Today’s post is by Mary van Balen My friend Kathryn and I successfully navigated the Metro this morning and made our way to the Musée d’Orsay. Originally it was a railway station that included a hotel and reception room, but as train transportation changed, the station was gradually abandoned. In 1977 the French government decided […]
Today’s post is by Margaret Benefiel “Rebuild my church.” God used these words from Francis of Assisi’s story to speak to me as I sat in prayer with two spiritual companions in Greensboro, North Carolina, after a heartbreaking disillusionment. I had left a job that I had thought was my dream job, my dream shattered. […]
Article by Carole Crumley (in January 2017 eNews) This past month, it seems that everything in my life has been in motion. Trips to stores, shops, the post office have multiplied exponentially. Precious visits to family and friends have kept us on the road. Christmas scripture readings have magnified this sense of movement. A young […]
Today’s post is by Liz Ward It all started with Michelangelo’s statue of David. While delighting in the beauty of Florence as a carefree nineteen-year-old, I was drawn to visit this famous statue. As I gazed at the vibrant, living, marble, time melted away and suddenly the afternoon was almost over. This was when I […]
Today’s post is by Jamie Deering. Nature. Wild and free. Tempestuous and Serene. Open and Life-giving. Healing. This could describe nature anywhere, and for me, it describes the wonder and magnificence of the Olympic Peninsula in Washington state. I’ve lived in desert, middle ground, and for the last 33 years, mountain, sea and open air. […]
Article by Peter Crosby (from July 2016 eNews) “What is the purpose of your visit to Scotland?” My first thought in response to the standard question at the border was, “Pilgrimage and the refreshment of my spirit!” However, my second thought was, “That’s way more than what is being asked!” So I just replied, “Holiday.” […]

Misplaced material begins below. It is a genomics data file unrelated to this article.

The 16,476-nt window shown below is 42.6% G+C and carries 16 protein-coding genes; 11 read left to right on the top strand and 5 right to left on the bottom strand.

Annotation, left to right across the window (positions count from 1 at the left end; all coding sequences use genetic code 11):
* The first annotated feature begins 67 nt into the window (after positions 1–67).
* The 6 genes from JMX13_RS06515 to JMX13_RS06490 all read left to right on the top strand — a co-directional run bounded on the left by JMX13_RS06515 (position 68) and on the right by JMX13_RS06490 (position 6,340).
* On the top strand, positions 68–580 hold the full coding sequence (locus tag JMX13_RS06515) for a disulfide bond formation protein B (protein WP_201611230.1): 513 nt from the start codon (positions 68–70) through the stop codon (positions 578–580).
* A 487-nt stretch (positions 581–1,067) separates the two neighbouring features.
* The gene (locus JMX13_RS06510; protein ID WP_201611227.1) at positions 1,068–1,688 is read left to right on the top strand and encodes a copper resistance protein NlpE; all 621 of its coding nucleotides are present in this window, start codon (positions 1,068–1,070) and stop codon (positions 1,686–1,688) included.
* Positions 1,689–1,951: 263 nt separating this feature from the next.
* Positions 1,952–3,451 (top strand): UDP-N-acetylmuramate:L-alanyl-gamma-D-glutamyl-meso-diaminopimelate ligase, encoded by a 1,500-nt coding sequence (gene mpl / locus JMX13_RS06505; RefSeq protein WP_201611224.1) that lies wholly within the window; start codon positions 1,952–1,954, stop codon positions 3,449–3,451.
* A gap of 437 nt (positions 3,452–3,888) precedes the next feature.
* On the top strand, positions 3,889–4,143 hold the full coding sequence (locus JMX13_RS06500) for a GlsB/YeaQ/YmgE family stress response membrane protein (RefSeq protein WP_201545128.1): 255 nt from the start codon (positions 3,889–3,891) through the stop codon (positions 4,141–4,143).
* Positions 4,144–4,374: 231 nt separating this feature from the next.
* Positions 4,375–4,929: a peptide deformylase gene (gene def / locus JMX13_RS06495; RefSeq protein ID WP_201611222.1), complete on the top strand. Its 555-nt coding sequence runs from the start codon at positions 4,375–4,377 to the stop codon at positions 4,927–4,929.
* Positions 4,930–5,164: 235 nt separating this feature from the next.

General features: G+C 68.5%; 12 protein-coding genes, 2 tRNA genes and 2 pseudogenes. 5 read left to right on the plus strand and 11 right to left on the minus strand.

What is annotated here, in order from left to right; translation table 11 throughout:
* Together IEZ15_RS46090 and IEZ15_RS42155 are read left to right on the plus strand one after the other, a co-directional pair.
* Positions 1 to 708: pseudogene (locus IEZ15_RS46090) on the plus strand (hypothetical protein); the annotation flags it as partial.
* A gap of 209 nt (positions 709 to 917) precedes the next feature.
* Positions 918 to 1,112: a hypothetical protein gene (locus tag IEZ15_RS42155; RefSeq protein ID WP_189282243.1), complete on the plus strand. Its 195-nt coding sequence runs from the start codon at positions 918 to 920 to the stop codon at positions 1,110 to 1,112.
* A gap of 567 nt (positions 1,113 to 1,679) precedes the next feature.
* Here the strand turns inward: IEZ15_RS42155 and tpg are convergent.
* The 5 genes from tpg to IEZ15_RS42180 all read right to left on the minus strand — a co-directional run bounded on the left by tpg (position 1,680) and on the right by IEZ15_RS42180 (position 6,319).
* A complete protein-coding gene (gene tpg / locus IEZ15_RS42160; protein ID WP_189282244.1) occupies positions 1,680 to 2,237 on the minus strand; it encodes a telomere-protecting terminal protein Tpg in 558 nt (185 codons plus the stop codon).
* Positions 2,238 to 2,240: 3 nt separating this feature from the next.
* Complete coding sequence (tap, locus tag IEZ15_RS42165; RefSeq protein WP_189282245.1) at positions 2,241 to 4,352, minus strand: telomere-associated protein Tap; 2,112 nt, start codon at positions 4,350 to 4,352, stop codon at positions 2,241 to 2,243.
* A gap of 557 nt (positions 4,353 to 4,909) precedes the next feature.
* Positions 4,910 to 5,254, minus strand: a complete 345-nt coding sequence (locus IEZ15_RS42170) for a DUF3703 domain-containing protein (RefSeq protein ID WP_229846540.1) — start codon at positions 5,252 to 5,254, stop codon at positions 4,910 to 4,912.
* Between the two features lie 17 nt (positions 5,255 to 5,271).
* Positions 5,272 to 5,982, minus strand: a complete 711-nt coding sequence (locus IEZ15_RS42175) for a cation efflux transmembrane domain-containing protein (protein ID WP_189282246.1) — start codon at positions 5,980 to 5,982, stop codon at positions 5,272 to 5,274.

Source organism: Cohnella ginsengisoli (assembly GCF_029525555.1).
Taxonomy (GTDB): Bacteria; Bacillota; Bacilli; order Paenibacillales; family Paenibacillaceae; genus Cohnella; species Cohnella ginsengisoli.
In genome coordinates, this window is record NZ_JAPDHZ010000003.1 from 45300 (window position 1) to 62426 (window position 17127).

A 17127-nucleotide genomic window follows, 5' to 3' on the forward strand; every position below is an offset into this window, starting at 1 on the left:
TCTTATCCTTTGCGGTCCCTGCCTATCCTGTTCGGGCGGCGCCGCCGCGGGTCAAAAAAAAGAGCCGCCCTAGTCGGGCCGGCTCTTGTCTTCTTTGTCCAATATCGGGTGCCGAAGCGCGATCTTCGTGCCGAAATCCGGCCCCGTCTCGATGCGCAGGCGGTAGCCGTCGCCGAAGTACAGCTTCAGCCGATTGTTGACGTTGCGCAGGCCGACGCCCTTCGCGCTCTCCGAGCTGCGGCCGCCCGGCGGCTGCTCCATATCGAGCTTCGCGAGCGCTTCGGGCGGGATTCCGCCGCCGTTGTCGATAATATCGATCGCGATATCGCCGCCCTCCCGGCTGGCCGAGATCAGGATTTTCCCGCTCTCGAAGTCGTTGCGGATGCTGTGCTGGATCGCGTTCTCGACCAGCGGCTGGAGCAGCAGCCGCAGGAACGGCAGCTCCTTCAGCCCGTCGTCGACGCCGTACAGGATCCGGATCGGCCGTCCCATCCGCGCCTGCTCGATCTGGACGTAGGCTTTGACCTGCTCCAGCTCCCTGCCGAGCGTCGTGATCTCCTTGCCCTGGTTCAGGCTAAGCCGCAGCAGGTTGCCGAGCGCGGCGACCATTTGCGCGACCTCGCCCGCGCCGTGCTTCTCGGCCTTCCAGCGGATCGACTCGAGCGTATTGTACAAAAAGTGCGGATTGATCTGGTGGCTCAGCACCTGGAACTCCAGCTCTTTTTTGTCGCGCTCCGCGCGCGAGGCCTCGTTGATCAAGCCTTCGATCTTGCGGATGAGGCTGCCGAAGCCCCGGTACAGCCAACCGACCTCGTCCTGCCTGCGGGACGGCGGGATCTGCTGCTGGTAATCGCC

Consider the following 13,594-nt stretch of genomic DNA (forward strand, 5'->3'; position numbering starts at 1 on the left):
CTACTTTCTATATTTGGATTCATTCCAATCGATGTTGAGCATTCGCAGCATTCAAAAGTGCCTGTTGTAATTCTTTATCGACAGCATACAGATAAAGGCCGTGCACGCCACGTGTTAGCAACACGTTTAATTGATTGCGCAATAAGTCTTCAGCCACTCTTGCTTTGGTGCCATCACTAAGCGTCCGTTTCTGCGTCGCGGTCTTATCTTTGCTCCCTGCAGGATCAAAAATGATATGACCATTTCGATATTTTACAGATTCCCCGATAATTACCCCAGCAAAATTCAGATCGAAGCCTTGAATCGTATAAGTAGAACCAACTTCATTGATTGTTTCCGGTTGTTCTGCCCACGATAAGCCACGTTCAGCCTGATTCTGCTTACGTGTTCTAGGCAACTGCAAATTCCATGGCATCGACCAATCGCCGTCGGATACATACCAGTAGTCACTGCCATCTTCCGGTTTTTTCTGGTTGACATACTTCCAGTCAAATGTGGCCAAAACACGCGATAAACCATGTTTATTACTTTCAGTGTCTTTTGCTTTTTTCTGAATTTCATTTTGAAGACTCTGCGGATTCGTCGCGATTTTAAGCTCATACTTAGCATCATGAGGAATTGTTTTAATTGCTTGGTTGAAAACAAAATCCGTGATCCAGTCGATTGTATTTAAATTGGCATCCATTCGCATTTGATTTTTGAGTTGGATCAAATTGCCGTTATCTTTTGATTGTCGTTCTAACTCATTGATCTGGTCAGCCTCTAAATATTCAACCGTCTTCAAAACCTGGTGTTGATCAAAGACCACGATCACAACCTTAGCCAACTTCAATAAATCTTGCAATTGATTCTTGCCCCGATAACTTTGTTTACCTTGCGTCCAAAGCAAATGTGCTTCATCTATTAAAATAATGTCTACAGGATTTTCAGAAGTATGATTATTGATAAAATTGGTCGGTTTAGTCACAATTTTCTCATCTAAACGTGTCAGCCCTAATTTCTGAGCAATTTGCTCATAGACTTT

Nature heals. Numerous articles have reported on research documenting various healing properties of nature. Those recovering from surgery heal faster and with fewer relapses when they see a tree instead of a brick wall from their hospital window. Residents in Toronto reported feeling better and having fewer health problems when there were more trees on their street. Gardeners were no doubt affirmed to hear that a strain of bacterium in the soil triggers the release of serotonin that in turn elevates mood and decreases anxiety. Children who grow up on farms are less likely to develop asthma. The microbes in the soil beneath our feet contribute to our health by way of the foods we eat.
I find these studies fascinating; I love being reminded of the synergies of all living things. Still I wonder what more is possible.
Today’s post is by Bill Stone
People come to Scotland looking for all sorts of things. When I first moved to Scotland six years ago, I wasn’t sure what to expect. I had traveled here twice on vacation and fallen in love with both the people and the place itself. But I also knew that living here would be much different from visiting for a week. There were a lot of unanswered questions floating through my head as I boarded a one-way flight into Edinburgh that August, but I was sure that this was where I was called to be.
The weeks that followed were a whirlwind of activity as I began a new job, moved into a new home, and obtained (after several failed attempts) a new bank account and mobile phone. In those early and hectic days I would often head up into the hills surrounding the town for some peace and quiet. Here I could rest. Here I could (literally) get a new perspective on things. Here, amidst the gorse bushes and the rowan trees, I had found my thin place—where the boundary between heaven and earth was especially transparent. Hill walking became a habit for me, and I came to regard my time there as sacred.
Article by Carole Crumley (featured in September 2014 eNews) We live in what some have called “threshold times,” not just a time of change. We are in an era of profound re-ordering of the social, political, economic, religious and spiritual landscape. In this contemporary context, the ancient-yet-ever-new practice of pilgrimage is undergoing a remarkable resurgence. […]
By Nancy Corson Carter I’ve just come in from our North Carolina garden where I tried not to notice the spreading weeds and where I repeated a wonderful practice Carole Crumley led us in as part of each morning’s Simple Presence on Iona. We faced the directions, each one bearing a specific gift, and brought […]